This post was very surreal and disturbing in parts. I believe if it had happened to me I would have thought I was dreaming. Good to know they were looking after each other though and that you were so capable under such difficult circumstances. Really got me thinking.

Robert the Skeptic said...

My wife and I had often talked about the our desire to "grow old together", but now that it is becoming reality, we realize that it was more than just an obtuse concept. There isn't much we can do about it anyway, so we trudge on... and will to it's final conclusion.

Kulio said...

What an experience - it's not often we get to peek into other's lives. It sure affects us when we get to "step in" to another's life.

Shadowthorne @ Ramzu Zahini said...

I just told my students that true love is almost extinct now. The rate of divorce is climbing and chivalry is already dead.
Hope remains.

heartinsanfrancisco said...

Creepy old couple. I have lived in many places where the locals were suspicious of outsiders, which often meant anyone whose great-great grandparents were not from there.

I'm just glad they didn't shoot you and your daughter with a pellet gun or something, and also that you prevailed with the car salesman.

Marla said...

You have so many amazing stories to tell. I feel the same way you do as far as seeing myself twenty years from now. We joke about changing one anothers diapers. May it never be!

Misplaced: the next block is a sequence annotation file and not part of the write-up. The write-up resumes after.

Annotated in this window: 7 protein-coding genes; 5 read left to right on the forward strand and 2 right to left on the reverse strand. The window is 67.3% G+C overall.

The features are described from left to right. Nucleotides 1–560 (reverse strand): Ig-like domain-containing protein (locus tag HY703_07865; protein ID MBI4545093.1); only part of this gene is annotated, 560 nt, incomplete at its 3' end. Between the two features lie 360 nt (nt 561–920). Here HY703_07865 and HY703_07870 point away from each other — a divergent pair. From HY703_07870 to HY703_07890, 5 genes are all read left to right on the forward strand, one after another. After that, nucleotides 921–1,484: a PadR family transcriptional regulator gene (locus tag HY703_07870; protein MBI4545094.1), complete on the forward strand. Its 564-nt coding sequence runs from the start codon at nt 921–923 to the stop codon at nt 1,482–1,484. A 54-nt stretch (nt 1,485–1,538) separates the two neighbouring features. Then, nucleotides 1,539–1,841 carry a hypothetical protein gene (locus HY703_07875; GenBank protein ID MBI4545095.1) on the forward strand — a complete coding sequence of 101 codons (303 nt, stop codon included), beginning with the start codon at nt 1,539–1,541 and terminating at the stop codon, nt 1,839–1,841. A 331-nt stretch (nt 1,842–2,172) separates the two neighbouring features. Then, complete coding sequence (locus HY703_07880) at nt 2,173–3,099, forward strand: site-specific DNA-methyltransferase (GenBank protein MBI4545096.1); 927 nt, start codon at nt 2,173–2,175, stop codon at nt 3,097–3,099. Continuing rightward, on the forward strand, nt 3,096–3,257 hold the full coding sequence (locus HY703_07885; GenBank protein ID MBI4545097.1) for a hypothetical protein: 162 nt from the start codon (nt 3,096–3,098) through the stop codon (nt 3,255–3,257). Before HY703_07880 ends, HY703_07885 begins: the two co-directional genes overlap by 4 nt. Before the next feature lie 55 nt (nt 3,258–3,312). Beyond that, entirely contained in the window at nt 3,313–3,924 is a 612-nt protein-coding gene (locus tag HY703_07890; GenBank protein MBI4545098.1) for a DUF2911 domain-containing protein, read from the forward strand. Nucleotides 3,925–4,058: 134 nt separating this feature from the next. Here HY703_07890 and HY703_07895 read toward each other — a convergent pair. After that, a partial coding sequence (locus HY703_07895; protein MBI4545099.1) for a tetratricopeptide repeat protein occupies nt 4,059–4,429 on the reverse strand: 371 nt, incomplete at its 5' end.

Rock Chef said...

Car salesmen, eh?

Vinny "Bond" Marini said...

What an incredibly touching story...Though sad, as the two people probably didn't have anyone to call to care for them...

Nezzy said...

'Till death do us part baby! I tell Hubby I'll push him around in a wheel chair someday 'cause I'm never gettin' old! (She say's at the ripe old age of 58) Heeehehehe!

Great story girl!

God bless ya and have a marvelous week sweetie!!!

Far Side of Fifty said...

I think to grow older together is a gift..some couples do not get that chance. Interesting story..glad you got a different car:)

LL Cool Joe said...

This actually sounds like my parents. Although I don't know my Dad puts up with my Mother, well I do, he loves her dearly.

deb said...

oh, Techno, that couple will stay with me forever.

I can already start to see the little things with my husband and I .... I hope we stay tender and strong

Kathy M. said...

Wow what a gripping story. I like your interpretation, though I think mine is a little sadder. But I, too, am in a private and personal relationship that I can imagine will carry us both through our natural lives. I think about what the future holds for us. I like to think we'll be taking care of each other as best we can. Thanks for sharing.

gayle said...

I so hope my husband and I live long enough to grow really old together!

Sex, Drugs and Bacon Sandwiches said...

I truly hope I have a similar relationship when I am that age...

So Techno, I promised I'd tell you when I was back and here I am, looking different but back nonetheless. I was eternally distracted without you ;)

blueviolet said...

I saw my mom lovingly care for my dad as he was fading, and I do hope to have that same thing when I get older as well.

I'm glad you got the car situation fixed. I'm surprised they let you get a different one though. Car dealerships are tough!

Syd said...

How really nice to feel that you will be there for each other. I also feel that way. I am here for the long haul. I hope that I don't rub my wife the wrong way!